Help us improve your experience.

Let us know what you think.

Do you have time for a two-minute survey?

 

Edge-Routed Bridging for QFX Series Switches

 

The edge-routed bridging (ERB) for QFX series switches feature configures the inter-VN unicast traffic routing to occur at the leaf (ToR) switches in an IP CLOS with underlay connectivity topology. The ERB feature introduces the ERB-UCAST-Gateway and CRB-MCAST-Gateway roles. ERB is supported on the following devices running Junos OS Release 18.1R3 and later:

  • QFX5110-48S

  • QFX5110-32Q

  • QFX10002-36Q

  • QFX10002-72Q

  • QFX10008

  • QFX10016

Contrail Networking supports assigning physical roles and routing bridging (overlay) roles to a networking device like a switch. The roles define the routing and bridging responsibilities of the device in the data center. A device can have one physical role and one or more routing bridging roles. In releases prior to Contrail Networking Release 5.1, Contrail Networking supports centrally-routed bridging (CRB) roles on data center devices. In CRB, when you configure the logical router to allow traffic to flow between Ethernet virtual network instances, the routing occurs at the spine device. Traffic is routed from the leaf to the spine and back. IRB interfaces are configured in the overlay at each spine device to route traffic between virtual networks. Contrail Networking Release 5.1, supports the ERB-UCAST-Gateway role in which the routing occurs at the leaf switch. The IRB interfaces are configured at the leaf switch to enable unicast traffic routing at the leaf switch.

Traffic is routed in lesser hops when routed at the leaf switches. For example, consider two bare metal servers belonging to two separate VNs. Unicast traffic between the VNs are routed at the leaf switch and doesn’t need to flow to the spine and back. Traffic is routed through the shortest path.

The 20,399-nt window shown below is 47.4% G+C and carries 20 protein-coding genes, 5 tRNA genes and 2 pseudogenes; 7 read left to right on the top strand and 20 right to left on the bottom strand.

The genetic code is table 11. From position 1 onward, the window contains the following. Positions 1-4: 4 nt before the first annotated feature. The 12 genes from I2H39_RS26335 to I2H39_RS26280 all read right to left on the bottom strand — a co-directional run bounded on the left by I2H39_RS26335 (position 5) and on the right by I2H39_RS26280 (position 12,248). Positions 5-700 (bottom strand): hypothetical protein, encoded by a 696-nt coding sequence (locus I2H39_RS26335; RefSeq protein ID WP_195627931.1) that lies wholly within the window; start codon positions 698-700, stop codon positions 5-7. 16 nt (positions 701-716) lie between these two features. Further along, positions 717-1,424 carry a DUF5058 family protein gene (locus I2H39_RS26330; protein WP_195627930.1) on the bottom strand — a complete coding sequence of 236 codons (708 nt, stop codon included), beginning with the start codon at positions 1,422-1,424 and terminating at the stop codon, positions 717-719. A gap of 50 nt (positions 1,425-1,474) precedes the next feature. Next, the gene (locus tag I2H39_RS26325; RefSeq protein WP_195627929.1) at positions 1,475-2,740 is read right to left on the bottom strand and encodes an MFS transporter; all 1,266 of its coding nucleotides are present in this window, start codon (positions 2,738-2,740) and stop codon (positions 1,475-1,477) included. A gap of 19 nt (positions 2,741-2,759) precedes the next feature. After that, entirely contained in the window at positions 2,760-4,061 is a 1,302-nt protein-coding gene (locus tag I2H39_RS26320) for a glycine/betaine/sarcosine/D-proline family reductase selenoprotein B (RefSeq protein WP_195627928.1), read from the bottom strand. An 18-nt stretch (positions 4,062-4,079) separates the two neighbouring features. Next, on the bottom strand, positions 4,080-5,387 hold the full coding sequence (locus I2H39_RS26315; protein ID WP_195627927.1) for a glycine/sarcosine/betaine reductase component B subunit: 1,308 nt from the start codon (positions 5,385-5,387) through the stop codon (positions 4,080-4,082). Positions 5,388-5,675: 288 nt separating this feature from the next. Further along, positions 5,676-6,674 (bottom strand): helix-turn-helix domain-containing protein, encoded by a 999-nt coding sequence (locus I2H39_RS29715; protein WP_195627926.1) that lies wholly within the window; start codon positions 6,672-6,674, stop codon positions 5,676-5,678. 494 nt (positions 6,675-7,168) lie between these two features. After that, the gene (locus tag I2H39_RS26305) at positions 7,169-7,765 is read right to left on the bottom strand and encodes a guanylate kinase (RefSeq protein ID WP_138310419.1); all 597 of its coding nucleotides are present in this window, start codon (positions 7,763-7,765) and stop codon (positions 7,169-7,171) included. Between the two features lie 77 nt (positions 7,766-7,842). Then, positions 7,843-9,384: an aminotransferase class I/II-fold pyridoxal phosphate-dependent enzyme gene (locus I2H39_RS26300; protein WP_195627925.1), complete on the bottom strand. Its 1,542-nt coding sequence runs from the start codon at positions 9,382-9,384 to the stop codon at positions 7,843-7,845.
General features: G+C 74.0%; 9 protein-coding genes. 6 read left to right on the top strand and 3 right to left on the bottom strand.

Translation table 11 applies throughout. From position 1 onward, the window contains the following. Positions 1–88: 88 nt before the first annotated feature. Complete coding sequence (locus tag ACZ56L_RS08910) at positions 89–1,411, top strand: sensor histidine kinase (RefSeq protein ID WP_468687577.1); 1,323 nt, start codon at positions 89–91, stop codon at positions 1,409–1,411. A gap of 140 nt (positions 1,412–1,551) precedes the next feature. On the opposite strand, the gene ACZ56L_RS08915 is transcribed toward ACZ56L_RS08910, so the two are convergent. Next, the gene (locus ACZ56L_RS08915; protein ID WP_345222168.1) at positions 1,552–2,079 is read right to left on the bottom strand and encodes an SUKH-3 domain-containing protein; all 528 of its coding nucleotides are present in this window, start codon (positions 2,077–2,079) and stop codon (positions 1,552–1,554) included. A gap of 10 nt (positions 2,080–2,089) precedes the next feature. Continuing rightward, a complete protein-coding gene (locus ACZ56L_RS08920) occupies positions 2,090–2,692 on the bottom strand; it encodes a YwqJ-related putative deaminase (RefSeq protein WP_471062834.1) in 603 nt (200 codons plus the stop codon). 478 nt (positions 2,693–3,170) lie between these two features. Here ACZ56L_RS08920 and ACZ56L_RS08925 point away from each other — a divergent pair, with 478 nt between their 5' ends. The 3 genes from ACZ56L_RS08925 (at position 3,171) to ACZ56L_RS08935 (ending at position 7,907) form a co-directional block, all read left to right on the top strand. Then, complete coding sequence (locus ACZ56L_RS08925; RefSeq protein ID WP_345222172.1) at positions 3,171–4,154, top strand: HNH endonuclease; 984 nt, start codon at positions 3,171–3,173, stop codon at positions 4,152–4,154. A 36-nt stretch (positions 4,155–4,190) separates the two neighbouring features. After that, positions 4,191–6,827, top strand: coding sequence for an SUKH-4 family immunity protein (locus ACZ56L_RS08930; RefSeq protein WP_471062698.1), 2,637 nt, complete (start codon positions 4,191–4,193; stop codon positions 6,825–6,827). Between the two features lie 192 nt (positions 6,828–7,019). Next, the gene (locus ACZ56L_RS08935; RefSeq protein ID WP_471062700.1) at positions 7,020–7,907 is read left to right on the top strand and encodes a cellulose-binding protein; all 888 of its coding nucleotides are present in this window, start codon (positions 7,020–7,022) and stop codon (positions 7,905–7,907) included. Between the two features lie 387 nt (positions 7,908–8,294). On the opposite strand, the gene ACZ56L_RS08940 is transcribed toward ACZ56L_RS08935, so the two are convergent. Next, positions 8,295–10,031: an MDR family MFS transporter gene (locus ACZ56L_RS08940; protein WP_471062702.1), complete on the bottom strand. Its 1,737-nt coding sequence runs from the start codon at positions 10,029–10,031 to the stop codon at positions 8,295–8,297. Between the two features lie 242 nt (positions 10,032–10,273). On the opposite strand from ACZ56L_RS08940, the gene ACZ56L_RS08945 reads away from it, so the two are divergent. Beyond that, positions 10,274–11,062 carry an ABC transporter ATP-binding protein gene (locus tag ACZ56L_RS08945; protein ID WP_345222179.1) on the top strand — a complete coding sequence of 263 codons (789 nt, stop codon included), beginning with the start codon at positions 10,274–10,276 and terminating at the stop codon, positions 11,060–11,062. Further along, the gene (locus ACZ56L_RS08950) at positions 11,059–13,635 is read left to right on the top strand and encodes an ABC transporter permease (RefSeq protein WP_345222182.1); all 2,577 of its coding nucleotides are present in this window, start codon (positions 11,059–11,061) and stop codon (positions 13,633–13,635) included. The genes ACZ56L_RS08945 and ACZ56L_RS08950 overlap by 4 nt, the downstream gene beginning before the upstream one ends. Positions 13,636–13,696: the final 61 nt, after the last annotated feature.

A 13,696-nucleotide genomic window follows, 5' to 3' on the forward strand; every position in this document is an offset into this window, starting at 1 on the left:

When you configure the ERB-UCAST-Gateway role on the leaf switches, it is recommended that you also configure the CRB-MCAST-Gateway role for multicast traffic on the corresponding spine devices. The CRB-MCAST-Gateway role is also supported. While unicast traffic can be routed at the leaf switches, multicast traffic routing still occurs at the spine devices. The existing CRB-Gateway role is capable of routing both unicast and multicast traffic at the spine devices. However, in ERB, if leaf switches route the unicast traffic, configuring the CRB-Gateway role on the spine is unnecessary since unicast traffic will never reach the spine device. Instead, you must configure the spine devices with the CRB-MCAST-Gateway role to route multicast traffic when required.

Benefits of ERB

  • Traffic is routed through the shortest path.

  • When you extend a logical router to a physical router, you can extend the logical router to leaf switches as well . Previously, logical routers could only be extended to the spine devices.

Optimization of IRB Interfaces Creation in ERB Switches

In an ERB topology with ERB-UCAST-Gateway role configured on ERB switches, when creating a logical router, an integrated routing and bridging (IRB) interface is created for each associated VN on all ERB switches. IRB interfaces are created regardless of a local port or VPG in the associated VNs. This leads to a lot of unnecessary IRB and VRF configurations associated to the logical router being pushed to the ERB switches.

Starting from release 2011, Contrail Networking checks if a VPG is attached to the VN in an ERB switch with ERB-UCAST-Gateway role configured, before pushing IRB interface configuration associated with the logical router to the switch. Only if a VPG is attached to the VN, the IRB interface configuration is pushed to the ERB switch. The routing instance is not created if there are no VPGs.

Release History Table
Release
Description
Starting from release 2011, Contrail Networking checks if a VPG is attached to the VN in an ERB switch with ERB-UCAST-Gateway role configured, before pushing IRB interface configuration associated with the logical router to the switch.